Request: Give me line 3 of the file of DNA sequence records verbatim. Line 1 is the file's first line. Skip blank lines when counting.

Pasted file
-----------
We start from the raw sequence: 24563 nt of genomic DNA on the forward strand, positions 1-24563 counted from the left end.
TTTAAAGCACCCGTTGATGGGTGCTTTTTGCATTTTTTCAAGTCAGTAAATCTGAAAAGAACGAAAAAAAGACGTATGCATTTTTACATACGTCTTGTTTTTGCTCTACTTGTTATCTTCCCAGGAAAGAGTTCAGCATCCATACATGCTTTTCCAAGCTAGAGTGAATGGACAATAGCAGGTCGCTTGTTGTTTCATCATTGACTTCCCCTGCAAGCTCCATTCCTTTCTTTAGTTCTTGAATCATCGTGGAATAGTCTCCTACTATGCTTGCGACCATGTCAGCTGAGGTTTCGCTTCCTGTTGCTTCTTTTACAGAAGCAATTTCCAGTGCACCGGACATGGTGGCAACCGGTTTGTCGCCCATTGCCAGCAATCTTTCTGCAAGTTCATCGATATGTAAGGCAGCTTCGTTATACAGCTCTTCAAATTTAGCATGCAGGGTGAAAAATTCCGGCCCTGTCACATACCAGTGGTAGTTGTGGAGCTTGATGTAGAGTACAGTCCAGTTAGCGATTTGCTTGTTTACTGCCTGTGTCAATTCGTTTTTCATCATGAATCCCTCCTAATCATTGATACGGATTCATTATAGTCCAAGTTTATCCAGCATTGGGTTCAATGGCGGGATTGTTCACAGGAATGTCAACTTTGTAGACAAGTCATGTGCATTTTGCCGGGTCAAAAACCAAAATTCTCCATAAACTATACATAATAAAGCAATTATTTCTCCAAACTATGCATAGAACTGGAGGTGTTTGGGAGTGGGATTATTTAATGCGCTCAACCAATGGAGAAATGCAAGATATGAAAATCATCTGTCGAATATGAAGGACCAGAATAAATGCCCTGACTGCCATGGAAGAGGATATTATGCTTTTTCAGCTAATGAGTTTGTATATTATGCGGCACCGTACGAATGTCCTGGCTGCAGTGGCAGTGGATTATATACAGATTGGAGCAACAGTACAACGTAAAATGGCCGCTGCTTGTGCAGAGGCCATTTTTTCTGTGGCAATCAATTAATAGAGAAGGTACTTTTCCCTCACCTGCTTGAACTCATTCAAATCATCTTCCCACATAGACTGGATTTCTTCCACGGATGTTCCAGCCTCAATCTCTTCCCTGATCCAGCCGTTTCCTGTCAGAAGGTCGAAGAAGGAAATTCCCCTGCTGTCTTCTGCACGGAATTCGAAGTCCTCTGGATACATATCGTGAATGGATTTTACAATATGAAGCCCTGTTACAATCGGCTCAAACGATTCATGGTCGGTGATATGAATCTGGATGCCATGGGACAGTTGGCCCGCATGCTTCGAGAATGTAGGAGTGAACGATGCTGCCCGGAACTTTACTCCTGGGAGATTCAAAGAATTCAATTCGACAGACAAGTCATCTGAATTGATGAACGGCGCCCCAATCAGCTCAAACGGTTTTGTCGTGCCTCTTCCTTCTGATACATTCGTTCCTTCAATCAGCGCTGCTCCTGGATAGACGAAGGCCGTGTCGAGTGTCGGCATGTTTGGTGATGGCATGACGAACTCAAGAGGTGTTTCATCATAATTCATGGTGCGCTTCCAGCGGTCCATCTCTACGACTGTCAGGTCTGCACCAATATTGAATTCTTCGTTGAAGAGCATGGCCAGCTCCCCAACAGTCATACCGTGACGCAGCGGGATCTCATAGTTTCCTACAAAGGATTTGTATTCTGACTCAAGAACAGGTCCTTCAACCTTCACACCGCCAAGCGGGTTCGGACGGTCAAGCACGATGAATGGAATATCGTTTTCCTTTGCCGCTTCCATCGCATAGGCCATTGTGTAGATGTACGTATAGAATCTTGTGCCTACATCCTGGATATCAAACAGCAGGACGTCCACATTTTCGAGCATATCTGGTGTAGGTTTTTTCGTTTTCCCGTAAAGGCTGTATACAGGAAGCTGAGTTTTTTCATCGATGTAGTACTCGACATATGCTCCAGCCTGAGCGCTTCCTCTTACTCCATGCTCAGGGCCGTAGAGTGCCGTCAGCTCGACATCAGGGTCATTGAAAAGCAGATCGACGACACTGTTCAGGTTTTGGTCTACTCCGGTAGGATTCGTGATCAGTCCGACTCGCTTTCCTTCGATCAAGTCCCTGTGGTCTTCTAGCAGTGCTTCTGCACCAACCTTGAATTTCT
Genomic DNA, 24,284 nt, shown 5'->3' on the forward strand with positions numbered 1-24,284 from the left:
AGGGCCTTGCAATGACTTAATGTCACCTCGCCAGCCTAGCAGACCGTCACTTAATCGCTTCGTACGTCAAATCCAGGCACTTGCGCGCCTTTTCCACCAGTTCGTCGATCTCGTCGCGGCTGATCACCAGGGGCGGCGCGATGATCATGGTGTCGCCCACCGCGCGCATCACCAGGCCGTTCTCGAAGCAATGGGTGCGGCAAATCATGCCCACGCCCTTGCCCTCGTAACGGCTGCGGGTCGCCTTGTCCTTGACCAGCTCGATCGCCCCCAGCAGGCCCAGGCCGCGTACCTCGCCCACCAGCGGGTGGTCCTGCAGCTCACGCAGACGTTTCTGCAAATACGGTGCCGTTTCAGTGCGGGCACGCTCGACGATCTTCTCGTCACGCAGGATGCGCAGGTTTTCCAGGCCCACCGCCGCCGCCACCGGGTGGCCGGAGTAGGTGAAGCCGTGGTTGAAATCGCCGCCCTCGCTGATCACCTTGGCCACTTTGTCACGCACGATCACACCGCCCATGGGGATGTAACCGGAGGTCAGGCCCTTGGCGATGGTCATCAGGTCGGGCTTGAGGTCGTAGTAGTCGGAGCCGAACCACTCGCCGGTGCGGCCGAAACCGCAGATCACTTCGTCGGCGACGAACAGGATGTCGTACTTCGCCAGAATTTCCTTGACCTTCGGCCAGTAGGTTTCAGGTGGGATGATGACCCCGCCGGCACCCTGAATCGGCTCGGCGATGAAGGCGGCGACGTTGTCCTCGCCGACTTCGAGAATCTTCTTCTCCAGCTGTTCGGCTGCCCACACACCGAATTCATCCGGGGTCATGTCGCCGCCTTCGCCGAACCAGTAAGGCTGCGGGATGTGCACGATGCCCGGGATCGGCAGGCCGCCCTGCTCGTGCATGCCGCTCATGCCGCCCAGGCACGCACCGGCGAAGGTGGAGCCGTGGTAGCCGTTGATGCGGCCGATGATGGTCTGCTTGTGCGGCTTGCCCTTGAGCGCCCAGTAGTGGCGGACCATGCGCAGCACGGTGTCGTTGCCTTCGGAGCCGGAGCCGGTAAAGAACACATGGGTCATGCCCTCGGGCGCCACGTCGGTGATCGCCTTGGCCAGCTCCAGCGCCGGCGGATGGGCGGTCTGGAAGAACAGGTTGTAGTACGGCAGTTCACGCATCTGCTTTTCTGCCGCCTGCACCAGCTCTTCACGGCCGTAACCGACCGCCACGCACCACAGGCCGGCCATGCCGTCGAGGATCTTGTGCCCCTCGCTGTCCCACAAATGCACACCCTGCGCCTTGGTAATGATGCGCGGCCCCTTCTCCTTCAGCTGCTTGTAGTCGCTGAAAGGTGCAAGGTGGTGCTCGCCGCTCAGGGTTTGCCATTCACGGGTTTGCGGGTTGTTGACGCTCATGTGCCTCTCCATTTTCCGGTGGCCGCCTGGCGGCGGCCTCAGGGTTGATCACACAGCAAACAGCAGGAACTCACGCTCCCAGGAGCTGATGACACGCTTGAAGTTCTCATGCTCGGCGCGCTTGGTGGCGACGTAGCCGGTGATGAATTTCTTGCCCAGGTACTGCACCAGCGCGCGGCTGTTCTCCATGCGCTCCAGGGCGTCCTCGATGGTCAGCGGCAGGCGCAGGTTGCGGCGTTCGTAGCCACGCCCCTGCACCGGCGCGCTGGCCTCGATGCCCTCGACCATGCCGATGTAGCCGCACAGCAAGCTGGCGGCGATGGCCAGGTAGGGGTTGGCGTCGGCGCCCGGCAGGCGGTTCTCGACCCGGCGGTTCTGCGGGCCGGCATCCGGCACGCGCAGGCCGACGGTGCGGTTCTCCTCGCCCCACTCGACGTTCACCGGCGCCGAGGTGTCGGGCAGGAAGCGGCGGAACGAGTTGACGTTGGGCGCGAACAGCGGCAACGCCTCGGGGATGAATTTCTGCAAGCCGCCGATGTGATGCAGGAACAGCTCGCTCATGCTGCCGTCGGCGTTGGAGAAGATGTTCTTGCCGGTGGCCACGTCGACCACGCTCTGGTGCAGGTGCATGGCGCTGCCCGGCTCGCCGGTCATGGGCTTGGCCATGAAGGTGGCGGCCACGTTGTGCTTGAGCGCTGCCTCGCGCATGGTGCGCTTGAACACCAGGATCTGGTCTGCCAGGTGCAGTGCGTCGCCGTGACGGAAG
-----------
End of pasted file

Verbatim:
Genomic DNA, 24,284 nt, shown 5'->3' on the forward strand with positions numbered 1-24,284 from the left: